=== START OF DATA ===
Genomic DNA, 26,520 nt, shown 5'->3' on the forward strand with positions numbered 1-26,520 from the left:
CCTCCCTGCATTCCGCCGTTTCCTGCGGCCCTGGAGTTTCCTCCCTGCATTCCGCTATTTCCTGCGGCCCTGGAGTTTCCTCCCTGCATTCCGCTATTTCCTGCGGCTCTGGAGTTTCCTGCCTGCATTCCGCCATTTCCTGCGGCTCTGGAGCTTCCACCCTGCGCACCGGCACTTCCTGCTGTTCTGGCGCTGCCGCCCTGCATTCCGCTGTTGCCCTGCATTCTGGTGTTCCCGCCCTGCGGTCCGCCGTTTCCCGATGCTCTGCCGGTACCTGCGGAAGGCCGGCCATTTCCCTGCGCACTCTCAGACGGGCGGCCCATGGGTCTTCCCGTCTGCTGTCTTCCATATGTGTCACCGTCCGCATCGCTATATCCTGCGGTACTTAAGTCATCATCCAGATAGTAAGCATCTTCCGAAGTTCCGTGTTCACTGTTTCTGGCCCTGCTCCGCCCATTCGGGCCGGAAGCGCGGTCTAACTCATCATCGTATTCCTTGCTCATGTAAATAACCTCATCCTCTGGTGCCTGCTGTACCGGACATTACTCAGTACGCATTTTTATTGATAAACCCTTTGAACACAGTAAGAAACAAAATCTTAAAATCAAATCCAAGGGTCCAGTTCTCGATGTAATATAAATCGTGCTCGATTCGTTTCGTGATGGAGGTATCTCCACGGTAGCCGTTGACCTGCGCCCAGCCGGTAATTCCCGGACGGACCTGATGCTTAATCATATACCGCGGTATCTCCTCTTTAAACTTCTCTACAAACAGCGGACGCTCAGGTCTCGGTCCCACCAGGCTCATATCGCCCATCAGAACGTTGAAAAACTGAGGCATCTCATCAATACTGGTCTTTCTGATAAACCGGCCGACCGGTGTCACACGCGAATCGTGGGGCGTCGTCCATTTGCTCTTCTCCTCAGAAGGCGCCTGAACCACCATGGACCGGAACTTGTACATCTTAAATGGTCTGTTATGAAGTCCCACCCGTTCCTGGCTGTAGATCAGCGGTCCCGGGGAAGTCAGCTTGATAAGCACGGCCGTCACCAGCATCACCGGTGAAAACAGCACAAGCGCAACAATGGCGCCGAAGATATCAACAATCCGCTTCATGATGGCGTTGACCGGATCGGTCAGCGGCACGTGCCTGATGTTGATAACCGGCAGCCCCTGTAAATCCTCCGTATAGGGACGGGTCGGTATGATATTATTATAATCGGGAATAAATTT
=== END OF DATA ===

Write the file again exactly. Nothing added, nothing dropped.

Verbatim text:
Genomic DNA, 26,520 nt, shown 5'->3' on the forward strand with positions numbered 1-26,520 from the left:
CCTCCCTGCATTCCGCCGTTTCCTGCGGCCCTGGAGTTTCCTCCCTGCATTCCGCTATTTCCTGCGGCCCTGGAGTTTCCTCCCTGCATTCCGCTATTTCCTGCGGCTCTGGAGTTTCCTGCCTGCATTCCGCCATTTCCTGCGGCTCTGGAGCTTCCACCCTGCGCACCGGCACTTCCTGCTGTTCTGGCGCTGCCGCCCTGCATTCCGCTGTTGCCCTGCATTCTGGTGTTCCCGCCCTGCGGTCCGCCGTTTCCCGATGCTCTGCCGGTACCTGCGGAAGGCCGGCCATTTCCCTGCGCACTCTCAGACGGGCGGCCCATGGGTCTTCCCGTCTGCTGTCTTCCATATGTGTCACCGTCCGCATCGCTATATCCTGCGGTACTTAAGTCATCATCCAGATAGTAAGCATCTTCCGAAGTTCCGTGTTCACTGTTTCTGGCCCTGCTCCGCCCATTCGGGCCGGAAGCGCGGTCTAACTCATCATCGTATTCCTTGCTCATGTAAATAACCTCATCCTCTGGTGCCTGCTGTACCGGACATTACTCAGTACGCATTTTTATTGATAAACCCTTTGAACACAGTAAGAAACAAAATCTTAAAATCAAATCCAAGGGTCCAGTTCTCGATGTAATATAAATCGTGCTCGATTCGTTTCGTGATGGAGGTATCTCCACGGTAGCCGTTGACCTGCGCCCAGCCGGTAATTCCCGGACGGACCTGATGCTTAATCATATACCGCGGTATCTCCTCTTTAAACTTCTCTACAAACAGCGGACGCTCAGGTCTCGGTCCCACCAGGCTCATATCGCCCATCAGAACGTTGAAAAACTGAGGCATCTCATCAATACTGGTCTTTCTGATAAACCGGCCGACCGGTGTCACACGCGAATCGTGGGGCGTCGTCCATTTGCTCTTCTCCTCAGAAGGCGCCTGAACCACCATGGACCGGAACTTGTACATCTTAAATGGTCTGTTATGAAGTCCCACCCGTTCCTGGCTGTAGATCAGCGGTCCCGGGGAAGTCAGCTTGATAAGCACGGCCGTCACCAGCATCACCGGTGAAAACAGCACAAGCGCAACAATGGCGCCGAAGATATCAACAATCCGCTTCATGATGGCGTTGACCGGATCGGTCAGCGGCACGTGCCTGATGTTGATAACCGGCAGCCCCTGTAAATCCTCCGTATAGGGACGGGTCGGTATGATATTATTATAATCGGGAATAAATTT